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Headphone-to-Speaker-Amp Interface With Switched XLR + 1/4" TRS + 1/8" TRS

The Robinette Box

 

RobinetteBoxFront.jpg

Front panel features balanced 4-Pin XLR, 1/4" & 1/8" single-ended headphone jacks, 'Amp Mode Switch' and optional oscilloscope out BNC connectors.

 

The Robinette Box© is a headphone to speaker amplifier interface box which will connect just about any headphone with any amp (tube, solid state, balanced, single-ended). It's designed to electromagically match your headphones to a speaker amplifier's speaker output. Jump down to the Instructionsto see how the box operates.

 

 The Robinette Box is open source hardware under the Creative Commons permissive license and is open to royalty-free commercial use. The schematic diagram was created using the free ExpressSCH and the editable schematic file is available here: Robinette Box schematic

 

RobinetteBoxRear.jpg

Rear panel's speaker binding posts and 'Network Bypass Switch'

 

RBInside.jpg

Headphones and 'Amp Mode Switch' on left, speaker binding posts and 'Network Bypass Switch' on right.

 

Connecting headphones directly to a speaker amplifier's speaker outputs can cause three problems:

1. Headphone impedance tends to run 4 to 75 times higher than speakers. This impedance mismatch can cause problems, especially for tube amplifiers. The Robinette Box's resistor network will give your speaker amp 7.9 ohms of effective speaker load (an almost perfect 8 ohms) no matter the impedance of your headphones, even with three sets of headphones used simultaneously.

 

2. Excessive gain. Speaker amplifiers are made to move large amounts of air using big speakers. Connect them to tiny sensitive headphones and the amp's noise floor may be audible as a hiss. The resistor network will attenuate the amp's output by over 12 dB (decibels) which will lower the noise floor and greatly reduce audible hiss.

 

3. Lack of usable volume control. You may find you can only turn your speaker amp's volume control 20 or 30% before you get to your headphone's max listening level. The resistor network's 12 dB of attenuation will give you more usable volume knob movement allowing more precise volume setting.

 

The Robinette Box is connected to the amplifier's speaker outputs using four 'IN' 5-way speaker binding posts (accepts single and dual banana plugs, spades and raw wire up to 10 gauge). You can connect your speaker cables to the 'OUT' speaker posts. With your speakers connected and the 'Network Bypass Switch' in 'Bypass' your speakers will receive a completely unmodified signal. Your headphones are plugged into the other side of the box using a balanced 4-Pin XLR and single-ended 1/4" (6.3mm) and 1/8" (3.5mm) TRS jacks. The TRS jacks are your 'normal' headphone jacks. You will have to manually disconnect your speakers to keep them from playing when using headphones but you won't have to get access to the back of your amp to do it. If you don't want the extra binding posts you can simply delete them from your build. The resistor network is passive so battery power or plugs are not required.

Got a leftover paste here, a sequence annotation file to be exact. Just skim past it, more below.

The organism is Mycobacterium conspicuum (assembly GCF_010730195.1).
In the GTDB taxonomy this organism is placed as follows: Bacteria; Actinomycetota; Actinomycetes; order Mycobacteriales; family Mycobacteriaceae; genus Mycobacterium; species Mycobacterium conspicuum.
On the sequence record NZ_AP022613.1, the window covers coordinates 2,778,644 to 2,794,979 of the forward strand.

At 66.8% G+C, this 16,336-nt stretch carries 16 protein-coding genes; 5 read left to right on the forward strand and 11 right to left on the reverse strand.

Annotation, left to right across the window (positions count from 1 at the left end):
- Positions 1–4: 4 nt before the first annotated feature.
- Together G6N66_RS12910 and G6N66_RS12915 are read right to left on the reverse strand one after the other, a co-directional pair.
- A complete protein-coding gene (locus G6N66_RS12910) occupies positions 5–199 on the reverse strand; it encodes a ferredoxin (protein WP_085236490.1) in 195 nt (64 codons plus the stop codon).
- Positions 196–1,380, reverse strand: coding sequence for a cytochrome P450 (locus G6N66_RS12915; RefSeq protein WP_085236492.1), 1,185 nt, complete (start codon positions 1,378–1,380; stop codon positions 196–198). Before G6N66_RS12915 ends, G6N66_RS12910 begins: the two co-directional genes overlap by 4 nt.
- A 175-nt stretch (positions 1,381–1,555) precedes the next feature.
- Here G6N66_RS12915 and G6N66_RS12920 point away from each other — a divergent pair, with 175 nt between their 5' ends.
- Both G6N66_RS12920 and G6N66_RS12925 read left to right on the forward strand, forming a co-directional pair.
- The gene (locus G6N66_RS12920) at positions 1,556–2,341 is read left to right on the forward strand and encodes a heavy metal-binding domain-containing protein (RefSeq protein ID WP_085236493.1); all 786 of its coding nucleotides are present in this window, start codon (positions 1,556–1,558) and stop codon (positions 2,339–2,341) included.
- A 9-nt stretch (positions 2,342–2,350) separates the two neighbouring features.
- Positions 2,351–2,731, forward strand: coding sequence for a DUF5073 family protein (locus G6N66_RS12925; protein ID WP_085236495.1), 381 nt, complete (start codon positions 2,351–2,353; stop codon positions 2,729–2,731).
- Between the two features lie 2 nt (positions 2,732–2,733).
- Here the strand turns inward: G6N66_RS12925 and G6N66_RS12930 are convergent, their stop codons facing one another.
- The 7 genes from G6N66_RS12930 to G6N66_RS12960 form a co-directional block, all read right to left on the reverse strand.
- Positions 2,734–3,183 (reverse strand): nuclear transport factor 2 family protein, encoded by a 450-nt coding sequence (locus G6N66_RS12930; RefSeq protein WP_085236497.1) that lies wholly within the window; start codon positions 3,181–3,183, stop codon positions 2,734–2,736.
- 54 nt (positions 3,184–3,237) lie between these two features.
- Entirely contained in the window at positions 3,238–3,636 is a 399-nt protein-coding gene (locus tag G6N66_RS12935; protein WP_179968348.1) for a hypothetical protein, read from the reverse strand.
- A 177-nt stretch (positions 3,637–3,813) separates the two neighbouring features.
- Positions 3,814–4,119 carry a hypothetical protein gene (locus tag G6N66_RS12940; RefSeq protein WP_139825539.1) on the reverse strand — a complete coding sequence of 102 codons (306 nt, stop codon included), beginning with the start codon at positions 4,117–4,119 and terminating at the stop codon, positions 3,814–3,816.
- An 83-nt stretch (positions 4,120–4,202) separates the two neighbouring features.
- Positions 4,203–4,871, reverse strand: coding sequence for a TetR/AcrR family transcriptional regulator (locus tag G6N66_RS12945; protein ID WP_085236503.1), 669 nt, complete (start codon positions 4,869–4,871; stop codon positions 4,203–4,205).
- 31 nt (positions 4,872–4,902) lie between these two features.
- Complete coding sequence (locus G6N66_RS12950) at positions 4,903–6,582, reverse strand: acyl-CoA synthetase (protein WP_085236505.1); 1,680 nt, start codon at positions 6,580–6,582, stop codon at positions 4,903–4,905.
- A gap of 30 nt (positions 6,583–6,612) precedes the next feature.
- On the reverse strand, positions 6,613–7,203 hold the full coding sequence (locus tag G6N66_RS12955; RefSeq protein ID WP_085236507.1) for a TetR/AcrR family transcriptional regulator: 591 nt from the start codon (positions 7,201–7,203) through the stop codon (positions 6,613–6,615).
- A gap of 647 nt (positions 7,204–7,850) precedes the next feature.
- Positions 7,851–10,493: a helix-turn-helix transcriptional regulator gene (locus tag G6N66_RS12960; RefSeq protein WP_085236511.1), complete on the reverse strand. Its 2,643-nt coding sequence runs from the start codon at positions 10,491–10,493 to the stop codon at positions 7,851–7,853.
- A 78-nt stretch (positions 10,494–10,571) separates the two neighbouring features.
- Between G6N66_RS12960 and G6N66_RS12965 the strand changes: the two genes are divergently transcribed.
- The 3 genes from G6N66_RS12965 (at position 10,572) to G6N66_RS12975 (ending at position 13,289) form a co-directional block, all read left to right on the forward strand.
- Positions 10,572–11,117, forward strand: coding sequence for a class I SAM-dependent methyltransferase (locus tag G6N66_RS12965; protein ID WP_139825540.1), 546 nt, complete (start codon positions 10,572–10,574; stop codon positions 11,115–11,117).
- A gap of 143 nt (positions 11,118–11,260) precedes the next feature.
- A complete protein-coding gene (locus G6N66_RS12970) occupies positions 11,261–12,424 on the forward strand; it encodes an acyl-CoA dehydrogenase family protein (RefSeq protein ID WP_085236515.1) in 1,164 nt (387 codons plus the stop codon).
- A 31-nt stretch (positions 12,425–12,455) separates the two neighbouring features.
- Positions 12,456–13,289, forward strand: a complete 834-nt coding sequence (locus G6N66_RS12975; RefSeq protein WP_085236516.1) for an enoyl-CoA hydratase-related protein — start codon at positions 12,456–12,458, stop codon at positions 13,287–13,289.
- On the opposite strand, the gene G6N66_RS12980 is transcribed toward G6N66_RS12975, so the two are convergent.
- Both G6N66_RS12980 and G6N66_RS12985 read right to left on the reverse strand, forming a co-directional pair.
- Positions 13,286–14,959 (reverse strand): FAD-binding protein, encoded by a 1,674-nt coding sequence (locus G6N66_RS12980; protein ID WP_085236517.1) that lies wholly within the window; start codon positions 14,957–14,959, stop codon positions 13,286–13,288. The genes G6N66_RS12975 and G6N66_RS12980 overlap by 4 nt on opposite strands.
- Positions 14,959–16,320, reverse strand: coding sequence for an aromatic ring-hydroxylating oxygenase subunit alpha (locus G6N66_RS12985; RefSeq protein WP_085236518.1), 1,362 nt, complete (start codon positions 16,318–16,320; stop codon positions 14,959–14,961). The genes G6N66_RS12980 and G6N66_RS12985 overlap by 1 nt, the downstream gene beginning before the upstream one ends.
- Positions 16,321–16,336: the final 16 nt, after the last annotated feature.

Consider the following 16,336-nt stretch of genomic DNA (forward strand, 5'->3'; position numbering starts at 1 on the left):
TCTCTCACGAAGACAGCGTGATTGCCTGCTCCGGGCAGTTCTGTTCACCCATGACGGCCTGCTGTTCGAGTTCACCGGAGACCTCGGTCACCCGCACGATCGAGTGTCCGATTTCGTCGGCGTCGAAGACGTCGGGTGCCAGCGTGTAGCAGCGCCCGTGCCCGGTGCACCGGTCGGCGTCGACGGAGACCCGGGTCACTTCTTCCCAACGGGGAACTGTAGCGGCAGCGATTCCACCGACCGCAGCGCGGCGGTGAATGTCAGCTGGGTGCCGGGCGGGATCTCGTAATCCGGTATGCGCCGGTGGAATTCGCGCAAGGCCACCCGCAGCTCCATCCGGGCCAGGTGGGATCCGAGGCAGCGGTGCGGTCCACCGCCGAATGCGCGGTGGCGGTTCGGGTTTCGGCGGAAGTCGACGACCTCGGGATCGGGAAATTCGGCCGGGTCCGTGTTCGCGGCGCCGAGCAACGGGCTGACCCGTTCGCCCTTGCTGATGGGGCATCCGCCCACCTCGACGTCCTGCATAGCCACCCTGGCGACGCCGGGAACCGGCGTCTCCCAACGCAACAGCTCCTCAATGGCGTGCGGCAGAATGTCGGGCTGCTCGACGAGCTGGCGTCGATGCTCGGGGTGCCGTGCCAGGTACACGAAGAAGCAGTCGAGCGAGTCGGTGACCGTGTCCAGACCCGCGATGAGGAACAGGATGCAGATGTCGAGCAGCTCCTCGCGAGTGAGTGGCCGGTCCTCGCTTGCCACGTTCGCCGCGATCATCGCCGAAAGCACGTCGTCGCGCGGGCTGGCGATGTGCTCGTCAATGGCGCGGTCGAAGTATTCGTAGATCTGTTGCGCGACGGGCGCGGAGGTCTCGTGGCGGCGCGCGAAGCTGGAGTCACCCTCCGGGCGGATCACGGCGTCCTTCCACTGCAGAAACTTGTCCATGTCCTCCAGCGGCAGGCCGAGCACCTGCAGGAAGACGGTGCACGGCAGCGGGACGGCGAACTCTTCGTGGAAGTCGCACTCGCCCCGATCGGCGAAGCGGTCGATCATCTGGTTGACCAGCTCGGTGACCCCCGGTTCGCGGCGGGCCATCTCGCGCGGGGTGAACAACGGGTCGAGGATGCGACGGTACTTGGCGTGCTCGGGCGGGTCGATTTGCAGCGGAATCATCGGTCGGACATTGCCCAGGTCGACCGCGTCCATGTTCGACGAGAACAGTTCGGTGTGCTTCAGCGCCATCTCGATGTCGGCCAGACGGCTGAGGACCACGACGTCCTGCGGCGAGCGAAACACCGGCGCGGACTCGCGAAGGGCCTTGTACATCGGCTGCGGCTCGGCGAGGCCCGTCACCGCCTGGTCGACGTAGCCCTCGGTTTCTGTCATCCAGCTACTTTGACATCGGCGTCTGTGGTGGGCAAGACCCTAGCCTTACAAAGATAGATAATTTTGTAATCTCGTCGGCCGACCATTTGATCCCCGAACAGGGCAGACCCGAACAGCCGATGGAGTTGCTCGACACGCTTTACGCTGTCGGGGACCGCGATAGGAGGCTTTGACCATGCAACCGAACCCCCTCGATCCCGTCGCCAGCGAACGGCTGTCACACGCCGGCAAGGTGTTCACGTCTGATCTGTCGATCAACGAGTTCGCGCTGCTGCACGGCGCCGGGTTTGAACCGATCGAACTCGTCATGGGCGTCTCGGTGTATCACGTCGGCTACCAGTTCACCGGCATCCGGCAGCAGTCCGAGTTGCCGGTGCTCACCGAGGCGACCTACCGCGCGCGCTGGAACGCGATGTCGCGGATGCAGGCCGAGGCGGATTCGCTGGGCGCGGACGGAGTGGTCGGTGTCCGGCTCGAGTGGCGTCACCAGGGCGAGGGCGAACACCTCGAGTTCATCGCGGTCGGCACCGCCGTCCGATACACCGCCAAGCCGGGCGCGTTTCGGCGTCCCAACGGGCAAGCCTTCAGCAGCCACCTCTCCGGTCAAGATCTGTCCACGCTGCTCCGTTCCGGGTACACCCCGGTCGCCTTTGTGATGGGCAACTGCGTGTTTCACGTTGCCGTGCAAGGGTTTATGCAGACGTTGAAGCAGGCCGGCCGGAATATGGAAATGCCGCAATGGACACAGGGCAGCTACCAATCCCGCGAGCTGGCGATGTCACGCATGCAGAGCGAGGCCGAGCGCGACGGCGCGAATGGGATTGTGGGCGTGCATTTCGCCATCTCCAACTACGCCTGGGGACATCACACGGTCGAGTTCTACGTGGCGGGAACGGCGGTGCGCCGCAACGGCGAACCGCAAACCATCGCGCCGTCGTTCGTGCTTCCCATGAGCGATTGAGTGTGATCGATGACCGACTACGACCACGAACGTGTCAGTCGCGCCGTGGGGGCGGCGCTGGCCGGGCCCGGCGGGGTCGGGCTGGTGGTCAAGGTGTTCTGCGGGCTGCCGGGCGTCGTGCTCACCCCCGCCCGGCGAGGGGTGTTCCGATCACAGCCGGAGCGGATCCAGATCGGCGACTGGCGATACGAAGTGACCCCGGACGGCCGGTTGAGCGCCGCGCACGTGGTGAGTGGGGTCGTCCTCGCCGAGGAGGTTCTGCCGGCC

If you're an electronics experimenter one option you may want to consider is the addition of a pair of left and right BNC connectors tapped into the XLR connector. This allows easy, direct connection to an oscilloscope to analyze the signal being sent to the headphones.

Robinette Box V3 Schematic

RobinetteBox3Schematic.jpg

Resistor Network Bypass Switch is located near the Speaker Binding Posts and is shown in the "Network Active" position. The Amp Mode Switch is shown in the "Single-Ended Headphones to Single-Ended Amp" position with all three headphone jacks usable. Download the Robinette Box V3 ExpressSCH schematic file here and tweak the design to your exact needs.

Robinette Box V3 Layout Diagram

Robinette_Box_V3.png

 

Version 3 of the Robinette Box adds a Network Bypass Switch. When connected to an amp that doesn't need speaker load impedance matching or attenuation (many small solid state amps) you can bypass the resistor network to send an unaltered audio signal to your headphones. You can also do A/B testing to see if your amplifier sounds best with or without the resistor network active.

 

The two positions of the Network Bypass Switch are:

 

Switch Up = Network Bypass. XLR and TRS connectors are directly connected to the speaker binding posts.

 

Switch Down = Resistor Network Active. "Preferred Resistor Network" is switched into the circuit.

 

Network Bypass 4PDT Toggle Switch With Latching Lever

4PDT_switch2.jpg

The latching lever prevents accidental switch changes.

 

4PDT_switch_terminals.jpg

Signal from speaker posts comes in to switch's center terminals. Switch Up = center and lower terminals are connected = Resistor Network Bypass. Switch Down = center and upper terminals are connected = Resistor Network Active. L- and R- center terminals are connected to the speaker posts and the XLR connector. NC=No Connection.